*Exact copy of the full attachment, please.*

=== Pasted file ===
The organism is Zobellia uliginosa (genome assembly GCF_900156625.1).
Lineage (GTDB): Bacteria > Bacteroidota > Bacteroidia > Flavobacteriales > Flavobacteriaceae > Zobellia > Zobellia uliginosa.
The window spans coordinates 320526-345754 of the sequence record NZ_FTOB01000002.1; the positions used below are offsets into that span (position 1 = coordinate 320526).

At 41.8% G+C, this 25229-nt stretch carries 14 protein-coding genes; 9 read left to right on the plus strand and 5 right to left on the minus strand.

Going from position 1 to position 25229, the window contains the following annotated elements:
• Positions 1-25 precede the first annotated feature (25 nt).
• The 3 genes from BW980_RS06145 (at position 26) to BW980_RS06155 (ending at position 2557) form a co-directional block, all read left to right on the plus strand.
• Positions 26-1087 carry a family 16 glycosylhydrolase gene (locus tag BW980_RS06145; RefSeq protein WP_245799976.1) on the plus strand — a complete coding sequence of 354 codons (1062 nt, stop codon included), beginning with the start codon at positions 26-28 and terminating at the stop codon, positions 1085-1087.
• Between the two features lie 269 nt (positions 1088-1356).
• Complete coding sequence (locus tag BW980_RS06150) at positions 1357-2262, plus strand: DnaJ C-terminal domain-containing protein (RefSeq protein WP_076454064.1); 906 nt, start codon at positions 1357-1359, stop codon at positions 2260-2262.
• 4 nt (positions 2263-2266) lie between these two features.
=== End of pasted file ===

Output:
The organism is Zobellia uliginosa (genome assembly GCF_900156625.1).
Lineage (GTDB): Bacteria > Bacteroidota > Bacteroidia > Flavobacteriales > Flavobacteriaceae > Zobellia > Zobellia uliginosa.
The window spans coordinates 320526-345754 of the sequence record NZ_FTOB01000002.1; the positions used below are offsets into that span (position 1 = coordinate 320526).

At 41.8% G+C, this 25229-nt stretch carries 14 protein-coding genes; 9 read left to right on the plus strand and 5 right to left on the minus strand.

Going from position 1 to position 25229, the window contains the following annotated elements:
• Positions 1-25 precede the first annotated feature (25 nt).
• The 3 genes from BW980_RS06145 (at position 26) to BW980_RS06155 (ending at position 2557) form a co-directional block, all read left to right on the plus strand.
• Positions 26-1087 carry a family 16 glycosylhydrolase gene (locus tag BW980_RS06145; RefSeq protein WP_245799976.1) on the plus strand — a complete coding sequence of 354 codons (1062 nt, stop codon included), beginning with the start codon at positions 26-28 and terminating at the stop codon, positions 1085-1087.
• Between the two features lie 269 nt (positions 1088-1356).
• Complete coding sequence (locus tag BW980_RS06150) at positions 1357-2262, plus strand: DnaJ C-terminal domain-containing protein (RefSeq protein WP_076454064.1); 906 nt, start codon at positions 1357-1359, stop codon at positions 2260-2262.
• 4 nt (positions 2263-2266) lie between these two features.